Each month, I want to give some practical suggestions on ways we can better pursue a lifestyle of prayer.
This month, I want to encourage you to let people know you are praying for them. This seems like such a simple thing, and not necessarily a way to improve one’s prayer life. After all, didn’t Jesus teach us not to brag about our praying? Aren’t we supposed to pray in private, not calling attention to ourselves? (See Matthew 6:1-15)
There are four “do’s” and a couple of “don’t’s” when it comes to telling others about praying that I want to emphasize today. Not because I have a perfect formula, but these are things I have found true in my own experience, and I think they line up with Biblical principles:
- When you hear a need, pray about it. Don’t put it off; don’t promise to pray at a more convenient time. Do it now. If that means stopping in the middle of a conversation and praying with someone who is pouring out their heart– do it (assuming that it is possible). Not only is this practicing obedience to the prompting of the Holy Spirit, but it is honoring the importance and value of the other person. (see Philippians 4:6; Romans 12:12; Ephesians 6:18; others…) Showing others that their needs are important and that God cares about their needs is NOT boasting or being hypocritical. Just remember to approach with humility. Don’t be offended if they refuse in the moment; don’t use the opportunity to pray “over them”– pray beside them; pray with them; pray for their needs, not your own virtue-signaling. If you are worried about your actions being misconstrued or offensive in some way, ask first. “May I pray for you right now?” “Would you mind if we just stopped and said a quick prayer about this situation?” They can always refuse to let you pray immediately, but at least they will know you sincerely want to bring their burden before God. Also, if there is practical help you can give in the moments following, don’t hold back. Maybe their need is beyond your ability, but if you can direct them to counseling, aid from a local church group or non-profit, or offer to follow-up, you should do what you honestly can. Don’t promise beyond your ability, but don’t just pray and walk away, either.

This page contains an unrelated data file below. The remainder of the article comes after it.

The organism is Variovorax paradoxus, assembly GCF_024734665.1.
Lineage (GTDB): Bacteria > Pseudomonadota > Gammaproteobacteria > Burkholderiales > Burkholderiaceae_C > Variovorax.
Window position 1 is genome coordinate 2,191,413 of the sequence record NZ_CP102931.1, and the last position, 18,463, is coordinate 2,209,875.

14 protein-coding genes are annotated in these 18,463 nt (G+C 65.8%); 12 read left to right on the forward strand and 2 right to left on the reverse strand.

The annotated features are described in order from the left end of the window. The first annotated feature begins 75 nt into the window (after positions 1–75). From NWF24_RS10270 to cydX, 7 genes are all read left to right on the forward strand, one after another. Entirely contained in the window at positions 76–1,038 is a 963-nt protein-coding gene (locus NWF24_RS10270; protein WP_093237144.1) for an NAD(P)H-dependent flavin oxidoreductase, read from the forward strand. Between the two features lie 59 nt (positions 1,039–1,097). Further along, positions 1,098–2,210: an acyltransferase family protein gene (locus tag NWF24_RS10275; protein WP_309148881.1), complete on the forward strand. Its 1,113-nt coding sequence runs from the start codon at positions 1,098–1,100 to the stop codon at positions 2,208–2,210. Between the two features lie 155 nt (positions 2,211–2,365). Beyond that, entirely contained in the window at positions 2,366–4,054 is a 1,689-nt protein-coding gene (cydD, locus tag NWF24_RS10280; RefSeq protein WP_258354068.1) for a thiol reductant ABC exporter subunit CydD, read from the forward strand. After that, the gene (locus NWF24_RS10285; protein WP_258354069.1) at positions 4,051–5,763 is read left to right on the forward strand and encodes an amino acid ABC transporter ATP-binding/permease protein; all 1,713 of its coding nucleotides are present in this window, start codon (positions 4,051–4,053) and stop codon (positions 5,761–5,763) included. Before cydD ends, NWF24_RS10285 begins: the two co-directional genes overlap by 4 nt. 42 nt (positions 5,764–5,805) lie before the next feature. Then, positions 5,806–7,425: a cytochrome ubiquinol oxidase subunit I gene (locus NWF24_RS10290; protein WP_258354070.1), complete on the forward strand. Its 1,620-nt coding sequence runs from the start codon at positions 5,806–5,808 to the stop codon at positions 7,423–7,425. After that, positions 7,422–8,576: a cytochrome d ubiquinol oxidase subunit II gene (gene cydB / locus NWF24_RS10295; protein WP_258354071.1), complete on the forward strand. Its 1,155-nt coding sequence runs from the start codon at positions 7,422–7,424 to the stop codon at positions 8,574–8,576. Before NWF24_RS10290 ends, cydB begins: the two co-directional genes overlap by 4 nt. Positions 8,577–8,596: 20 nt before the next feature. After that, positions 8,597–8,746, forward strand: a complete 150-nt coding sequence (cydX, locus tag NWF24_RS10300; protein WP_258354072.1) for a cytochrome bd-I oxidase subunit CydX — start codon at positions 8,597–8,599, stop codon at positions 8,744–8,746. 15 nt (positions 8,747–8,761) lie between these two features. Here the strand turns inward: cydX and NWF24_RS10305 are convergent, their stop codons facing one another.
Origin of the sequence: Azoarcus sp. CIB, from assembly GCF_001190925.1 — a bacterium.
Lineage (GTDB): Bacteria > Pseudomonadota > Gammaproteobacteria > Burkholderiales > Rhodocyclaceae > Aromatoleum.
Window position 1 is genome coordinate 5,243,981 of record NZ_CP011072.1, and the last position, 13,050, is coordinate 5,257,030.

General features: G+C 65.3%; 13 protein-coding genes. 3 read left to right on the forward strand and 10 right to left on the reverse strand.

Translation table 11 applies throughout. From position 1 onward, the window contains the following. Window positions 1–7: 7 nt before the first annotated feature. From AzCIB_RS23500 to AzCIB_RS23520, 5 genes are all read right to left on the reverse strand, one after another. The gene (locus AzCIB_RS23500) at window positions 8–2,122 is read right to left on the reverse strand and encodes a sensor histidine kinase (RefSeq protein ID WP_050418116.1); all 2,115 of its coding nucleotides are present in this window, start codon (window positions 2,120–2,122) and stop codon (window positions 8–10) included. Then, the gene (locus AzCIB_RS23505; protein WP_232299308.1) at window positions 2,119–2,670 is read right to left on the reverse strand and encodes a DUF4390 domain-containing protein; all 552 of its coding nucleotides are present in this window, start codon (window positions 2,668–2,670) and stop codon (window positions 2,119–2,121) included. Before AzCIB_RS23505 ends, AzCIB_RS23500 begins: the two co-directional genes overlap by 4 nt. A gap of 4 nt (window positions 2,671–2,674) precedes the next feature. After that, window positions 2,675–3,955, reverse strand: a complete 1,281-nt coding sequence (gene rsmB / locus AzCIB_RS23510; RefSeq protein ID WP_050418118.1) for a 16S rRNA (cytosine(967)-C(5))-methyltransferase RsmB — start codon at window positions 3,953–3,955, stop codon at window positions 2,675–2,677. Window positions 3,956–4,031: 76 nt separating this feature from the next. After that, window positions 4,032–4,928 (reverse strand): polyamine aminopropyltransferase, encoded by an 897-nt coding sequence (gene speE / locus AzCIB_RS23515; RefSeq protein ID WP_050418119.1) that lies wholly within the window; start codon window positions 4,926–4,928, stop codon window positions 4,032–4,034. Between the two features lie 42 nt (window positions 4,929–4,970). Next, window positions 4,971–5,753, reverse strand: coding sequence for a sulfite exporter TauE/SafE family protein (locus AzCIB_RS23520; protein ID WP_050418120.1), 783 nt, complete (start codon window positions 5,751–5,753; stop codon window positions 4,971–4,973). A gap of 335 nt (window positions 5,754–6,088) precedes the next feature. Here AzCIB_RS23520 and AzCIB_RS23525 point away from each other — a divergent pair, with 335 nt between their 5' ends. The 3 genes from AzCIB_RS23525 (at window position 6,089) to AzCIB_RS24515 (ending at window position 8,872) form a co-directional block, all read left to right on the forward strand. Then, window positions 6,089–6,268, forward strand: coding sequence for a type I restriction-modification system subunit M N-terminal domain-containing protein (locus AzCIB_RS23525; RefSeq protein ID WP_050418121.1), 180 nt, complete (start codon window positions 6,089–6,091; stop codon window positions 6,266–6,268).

- The same goes for on-line requests for prayer. Don’t just scroll past someone’s need. It takes three seconds or less to type, “Praying”, or “I’m praying for you.” Again, if there is practical help you can offer, this is an opportunity to do so. There is no need to go overboard– but letting others know that someone “out there” is praying can be an enormous encouragement.
- Be specific. Generic prayers aren’t “bad,” but they are often hasty and leave something lacking. The same goes for practical help. One of the mistakes I often make is to say, “If there’s anything I can do, give me a call.” I mean it– I want to help, and don’t know just how. But this puts the burden of asking on the person you meant to help! If you don’t know what to do– say so– but give them something solid to go on. It may be a phone number or e-mail, or an idea of a service you are able to offer–“I have Wednesday afternoons off if you need someone to drive you/go with you to an appointment.” or “If you ever want to meet for coffee…” or “I know the church has a Benevolence fund for unexpected bills and expenses. I could contact someone or give you their contact information,” etc..
- Follow through! If someone asks for prayer for an ongoing concern, make a point of checking in every so often. Call, send a note or text, stop them at church and let them know you are still thinking of them and praying for them. This can also be another opportunity to offer practical help, a hug, or other form of encouragement. Often a week or two can be time enough to reveal practical steps to meet some of the smaller needs related to a big crisis or situation.